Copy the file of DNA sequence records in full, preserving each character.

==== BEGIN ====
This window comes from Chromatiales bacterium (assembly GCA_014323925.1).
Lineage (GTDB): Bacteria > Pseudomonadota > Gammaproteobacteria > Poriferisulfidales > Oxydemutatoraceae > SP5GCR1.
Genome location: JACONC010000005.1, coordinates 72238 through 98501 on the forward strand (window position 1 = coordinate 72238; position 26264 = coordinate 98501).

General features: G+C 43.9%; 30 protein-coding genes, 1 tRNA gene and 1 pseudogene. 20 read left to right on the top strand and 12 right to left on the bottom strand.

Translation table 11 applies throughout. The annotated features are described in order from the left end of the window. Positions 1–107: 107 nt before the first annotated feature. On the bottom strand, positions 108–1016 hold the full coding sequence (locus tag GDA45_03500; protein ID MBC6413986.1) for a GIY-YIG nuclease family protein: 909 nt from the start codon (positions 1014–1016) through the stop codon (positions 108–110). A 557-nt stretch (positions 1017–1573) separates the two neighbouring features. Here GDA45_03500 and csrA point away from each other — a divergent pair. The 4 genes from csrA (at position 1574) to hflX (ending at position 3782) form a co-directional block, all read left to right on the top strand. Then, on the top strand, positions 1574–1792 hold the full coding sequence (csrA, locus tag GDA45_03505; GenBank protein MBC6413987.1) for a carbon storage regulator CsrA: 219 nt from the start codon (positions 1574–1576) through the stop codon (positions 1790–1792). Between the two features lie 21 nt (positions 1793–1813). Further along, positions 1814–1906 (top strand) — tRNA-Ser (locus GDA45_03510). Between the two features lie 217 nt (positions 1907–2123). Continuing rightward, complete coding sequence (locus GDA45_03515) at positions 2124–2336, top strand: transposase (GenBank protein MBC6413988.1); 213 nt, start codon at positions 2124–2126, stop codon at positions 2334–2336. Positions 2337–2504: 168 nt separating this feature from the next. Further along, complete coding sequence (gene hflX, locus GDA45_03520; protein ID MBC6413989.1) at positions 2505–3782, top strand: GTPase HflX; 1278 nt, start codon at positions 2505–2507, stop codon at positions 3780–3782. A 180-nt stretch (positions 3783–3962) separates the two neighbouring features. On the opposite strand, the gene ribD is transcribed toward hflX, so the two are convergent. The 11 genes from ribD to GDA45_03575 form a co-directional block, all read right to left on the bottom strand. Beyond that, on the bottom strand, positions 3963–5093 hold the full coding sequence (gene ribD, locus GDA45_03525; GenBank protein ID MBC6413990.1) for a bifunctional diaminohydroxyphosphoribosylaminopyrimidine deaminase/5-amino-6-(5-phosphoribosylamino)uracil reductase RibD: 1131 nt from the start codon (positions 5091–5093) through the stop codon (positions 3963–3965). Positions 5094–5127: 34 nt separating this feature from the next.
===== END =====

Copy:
This window comes from Chromatiales bacterium (assembly GCA_014323925.1).
Lineage (GTDB): Bacteria > Pseudomonadota > Gammaproteobacteria > Poriferisulfidales > Oxydemutatoraceae > SP5GCR1.
Genome location: JACONC010000005.1, coordinates 72238 through 98501 on the forward strand (window position 1 = coordinate 72238; position 26264 = coordinate 98501).

General features: G+C 43.9%; 30 protein-coding genes, 1 tRNA gene and 1 pseudogene. 20 read left to right on the top strand and 12 right to left on the bottom strand.

Translation table 11 applies throughout. The annotated features are described in order from the left end of the window. Positions 1–107: 107 nt before the first annotated feature. On the bottom strand, positions 108–1016 hold the full coding sequence (locus tag GDA45_03500; protein ID MBC6413986.1) for a GIY-YIG nuclease family protein: 909 nt from the start codon (positions 1014–1016) through the stop codon (positions 108–110). A 557-nt stretch (positions 1017–1573) separates the two neighbouring features. Here GDA45_03500 and csrA point away from each other — a divergent pair. The 4 genes from csrA (at position 1574) to hflX (ending at position 3782) form a co-directional block, all read left to right on the top strand. Then, on the top strand, positions 1574–1792 hold the full coding sequence (csrA, locus tag GDA45_03505; GenBank protein MBC6413987.1) for a carbon storage regulator CsrA: 219 nt from the start codon (positions 1574–1576) through the stop codon (positions 1790–1792). Between the two features lie 21 nt (positions 1793–1813). Further along, positions 1814–1906 (top strand) — tRNA-Ser (locus GDA45_03510). Between the two features lie 217 nt (positions 1907–2123). Continuing rightward, complete coding sequence (locus GDA45_03515) at positions 2124–2336, top strand: transposase (GenBank protein MBC6413988.1); 213 nt, start codon at positions 2124–2126, stop codon at positions 2334–2336. Positions 2337–2504: 168 nt separating this feature from the next. Further along, complete coding sequence (gene hflX, locus GDA45_03520; protein ID MBC6413989.1) at positions 2505–3782, top strand: GTPase HflX; 1278 nt, start codon at positions 2505–2507, stop codon at positions 3780–3782. A 180-nt stretch (positions 3783–3962) separates the two neighbouring features. On the opposite strand, the gene ribD is transcribed toward hflX, so the two are convergent. The 11 genes from ribD to GDA45_03575 form a co-directional block, all read right to left on the bottom strand. Beyond that, on the bottom strand, positions 3963–5093 hold the full coding sequence (gene ribD, locus GDA45_03525; GenBank protein ID MBC6413990.1) for a bifunctional diaminohydroxyphosphoribosylaminopyrimidine deaminase/5-amino-6-(5-phosphoribosylamino)uracil reductase RibD: 1131 nt from the start codon (positions 5091–5093) through the stop codon (positions 3963–3965). Positions 5094–5127: 34 nt separating this feature from the next.